The final way to convey the message of society not defining beauty is through the device, imagery. Throughout the poem, Maya Angelou is always using different types of imageries that can help the reader to actually visualize and imagine what is going on. In the last stanza, Angelou is giving final reasons as to what makes the woman beautiful when she says, “It's in the click of my heels, the bend of my hair, the palm of my hand, the need for my care” (lines 53-36). Here, there is audible imagery, and visual imagery. When she is talking about the click of her heels, the reader will start to hear that, and try to pinpoint exactly what the heels would sound like. Because the point of the poem is to describe all things that make the woman beautiful, the sound that the reader makes in their head will reflect that, and they'll try to think of a sound of such elegance. When the reader reads the line talking about the bend in the woman's hair, an image of long, wavy, flowing hair would probably be one option that crosses their mind. All this is helping to provide the reader with a sense of what truly makes a woman beautiful. Another example of imagery is in the second stanza when the author is addressing how men feel about the woman. It says, “The fellows stand or fall down on their knees” (lines 17-18). What the reader sees here is an image of men dropping to their knees in awe of the woman before them. She is not beautiful, yet they are all intrigued with her. Imagery is a powerful tool when trying to deliver a message. Here, readers could picture what was going on and it helped to show that it doesn't matter what society sees in a person, but what that person sees in herself.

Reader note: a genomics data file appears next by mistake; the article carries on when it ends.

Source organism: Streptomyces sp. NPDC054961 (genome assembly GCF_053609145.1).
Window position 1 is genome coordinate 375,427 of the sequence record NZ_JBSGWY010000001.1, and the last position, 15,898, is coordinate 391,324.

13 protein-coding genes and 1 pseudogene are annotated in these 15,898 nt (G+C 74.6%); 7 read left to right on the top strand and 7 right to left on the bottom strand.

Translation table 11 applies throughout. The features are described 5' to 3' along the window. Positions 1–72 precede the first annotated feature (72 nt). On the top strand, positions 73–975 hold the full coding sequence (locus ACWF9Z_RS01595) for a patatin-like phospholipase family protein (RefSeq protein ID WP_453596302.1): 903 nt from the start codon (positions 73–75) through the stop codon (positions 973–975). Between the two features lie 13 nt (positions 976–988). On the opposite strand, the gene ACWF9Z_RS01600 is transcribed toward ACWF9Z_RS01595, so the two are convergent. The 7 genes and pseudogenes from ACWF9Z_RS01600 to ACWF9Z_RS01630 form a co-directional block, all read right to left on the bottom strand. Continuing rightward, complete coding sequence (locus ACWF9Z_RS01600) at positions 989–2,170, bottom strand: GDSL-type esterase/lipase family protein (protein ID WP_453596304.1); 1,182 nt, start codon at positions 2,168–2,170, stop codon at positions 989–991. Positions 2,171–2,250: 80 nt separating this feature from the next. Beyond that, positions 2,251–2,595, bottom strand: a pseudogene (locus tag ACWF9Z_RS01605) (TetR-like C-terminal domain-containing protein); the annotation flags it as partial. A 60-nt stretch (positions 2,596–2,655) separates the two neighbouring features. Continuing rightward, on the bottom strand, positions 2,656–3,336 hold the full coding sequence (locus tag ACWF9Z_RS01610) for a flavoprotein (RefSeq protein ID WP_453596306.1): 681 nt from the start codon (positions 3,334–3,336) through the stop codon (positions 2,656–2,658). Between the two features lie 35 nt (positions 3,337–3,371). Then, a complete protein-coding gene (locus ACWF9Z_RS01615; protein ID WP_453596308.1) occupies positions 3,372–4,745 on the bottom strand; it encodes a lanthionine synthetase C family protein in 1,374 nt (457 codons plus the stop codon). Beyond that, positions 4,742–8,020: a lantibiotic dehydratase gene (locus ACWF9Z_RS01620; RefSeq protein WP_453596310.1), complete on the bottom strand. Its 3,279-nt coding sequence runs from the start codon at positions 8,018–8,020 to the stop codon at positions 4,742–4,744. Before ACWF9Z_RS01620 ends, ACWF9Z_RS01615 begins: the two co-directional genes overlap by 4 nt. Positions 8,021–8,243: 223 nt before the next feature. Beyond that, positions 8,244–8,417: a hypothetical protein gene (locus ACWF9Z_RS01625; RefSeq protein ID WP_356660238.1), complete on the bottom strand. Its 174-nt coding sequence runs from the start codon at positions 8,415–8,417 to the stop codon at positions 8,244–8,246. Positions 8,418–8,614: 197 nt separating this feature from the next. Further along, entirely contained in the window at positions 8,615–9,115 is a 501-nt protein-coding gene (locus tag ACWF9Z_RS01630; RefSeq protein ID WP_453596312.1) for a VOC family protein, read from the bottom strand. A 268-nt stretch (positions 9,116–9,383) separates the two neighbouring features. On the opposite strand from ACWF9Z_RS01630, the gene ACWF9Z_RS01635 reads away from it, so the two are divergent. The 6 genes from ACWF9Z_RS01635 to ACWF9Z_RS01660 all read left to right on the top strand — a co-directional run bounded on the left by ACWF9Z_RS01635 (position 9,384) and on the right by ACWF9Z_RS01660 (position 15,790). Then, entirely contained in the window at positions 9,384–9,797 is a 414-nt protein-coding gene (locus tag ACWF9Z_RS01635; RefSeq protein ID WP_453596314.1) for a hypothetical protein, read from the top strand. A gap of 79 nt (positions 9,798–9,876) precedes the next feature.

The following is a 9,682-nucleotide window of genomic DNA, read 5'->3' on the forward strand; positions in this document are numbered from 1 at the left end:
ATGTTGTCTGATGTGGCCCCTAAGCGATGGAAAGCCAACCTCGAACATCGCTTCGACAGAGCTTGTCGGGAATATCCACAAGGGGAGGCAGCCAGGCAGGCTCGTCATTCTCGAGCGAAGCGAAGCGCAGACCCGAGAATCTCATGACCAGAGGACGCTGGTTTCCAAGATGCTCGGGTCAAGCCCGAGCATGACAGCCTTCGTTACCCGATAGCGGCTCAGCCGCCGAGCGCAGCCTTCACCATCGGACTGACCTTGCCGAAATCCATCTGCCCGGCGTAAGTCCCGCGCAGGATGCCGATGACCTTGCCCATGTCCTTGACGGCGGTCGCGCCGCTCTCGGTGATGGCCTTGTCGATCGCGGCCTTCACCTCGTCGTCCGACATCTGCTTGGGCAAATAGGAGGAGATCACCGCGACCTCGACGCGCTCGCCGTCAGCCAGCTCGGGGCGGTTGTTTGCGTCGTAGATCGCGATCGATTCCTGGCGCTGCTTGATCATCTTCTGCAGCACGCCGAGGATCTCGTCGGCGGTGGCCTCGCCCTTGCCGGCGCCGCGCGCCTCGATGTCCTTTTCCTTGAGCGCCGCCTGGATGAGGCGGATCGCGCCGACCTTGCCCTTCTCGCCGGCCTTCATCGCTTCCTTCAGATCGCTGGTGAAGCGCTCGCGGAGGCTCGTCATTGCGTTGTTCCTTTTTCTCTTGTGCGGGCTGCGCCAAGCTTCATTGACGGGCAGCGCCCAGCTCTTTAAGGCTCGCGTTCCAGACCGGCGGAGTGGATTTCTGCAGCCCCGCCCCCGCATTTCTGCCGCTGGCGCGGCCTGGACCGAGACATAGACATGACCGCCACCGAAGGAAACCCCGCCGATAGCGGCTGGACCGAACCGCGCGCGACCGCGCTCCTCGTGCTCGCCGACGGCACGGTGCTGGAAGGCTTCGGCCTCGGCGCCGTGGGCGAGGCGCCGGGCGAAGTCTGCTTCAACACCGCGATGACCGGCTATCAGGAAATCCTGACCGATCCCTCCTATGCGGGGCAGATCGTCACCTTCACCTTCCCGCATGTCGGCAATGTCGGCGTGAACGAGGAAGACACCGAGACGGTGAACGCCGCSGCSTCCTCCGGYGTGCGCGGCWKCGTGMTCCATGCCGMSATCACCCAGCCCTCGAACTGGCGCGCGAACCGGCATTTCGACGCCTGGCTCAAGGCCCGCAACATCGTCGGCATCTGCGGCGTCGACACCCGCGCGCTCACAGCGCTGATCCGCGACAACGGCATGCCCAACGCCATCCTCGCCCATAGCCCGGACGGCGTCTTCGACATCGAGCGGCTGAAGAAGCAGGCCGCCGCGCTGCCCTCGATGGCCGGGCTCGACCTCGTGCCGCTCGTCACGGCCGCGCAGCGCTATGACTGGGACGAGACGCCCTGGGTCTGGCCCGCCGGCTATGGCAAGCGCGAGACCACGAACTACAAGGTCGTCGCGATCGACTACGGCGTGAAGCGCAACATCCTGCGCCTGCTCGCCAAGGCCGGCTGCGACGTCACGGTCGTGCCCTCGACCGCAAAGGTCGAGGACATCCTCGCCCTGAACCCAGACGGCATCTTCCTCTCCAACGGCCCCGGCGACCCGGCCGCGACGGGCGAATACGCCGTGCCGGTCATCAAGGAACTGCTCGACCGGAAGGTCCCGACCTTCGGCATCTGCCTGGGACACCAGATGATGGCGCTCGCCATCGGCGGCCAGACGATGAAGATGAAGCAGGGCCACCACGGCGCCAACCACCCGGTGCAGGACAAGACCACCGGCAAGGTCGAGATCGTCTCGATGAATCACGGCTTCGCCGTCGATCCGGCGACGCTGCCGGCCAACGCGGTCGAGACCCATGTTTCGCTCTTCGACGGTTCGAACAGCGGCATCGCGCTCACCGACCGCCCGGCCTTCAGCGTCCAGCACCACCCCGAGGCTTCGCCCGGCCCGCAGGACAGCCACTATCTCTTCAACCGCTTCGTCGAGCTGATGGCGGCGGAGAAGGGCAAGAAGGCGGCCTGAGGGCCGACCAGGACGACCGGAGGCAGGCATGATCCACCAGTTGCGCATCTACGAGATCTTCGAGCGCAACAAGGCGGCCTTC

In conclusion, Maya Angelou wrote this poem, "Phenomenal Woman", to emphasize that beauty is not owned by society, and it is all in the way a person holds themselves with poise that makes them truly beautiful. By using the literary devices repetition, alliteration, and imagery, she was able to express this message to her readers. They help to show that good looks aren't the only thing that goes into making a person beautiful. To rightly claim beauty, one must fully accept herself for who she is, and be confident in herself, because with that, society will never look down on her.

Updated: Feb 12, 2022
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Society Does Not Define Beauty in Phenomenal Women, a Poem by Maya Angelou. (2022, Feb 12). Retrieved from

Society Does Not Define Beauty in Phenomenal Women, a Poem by Maya Angelou essay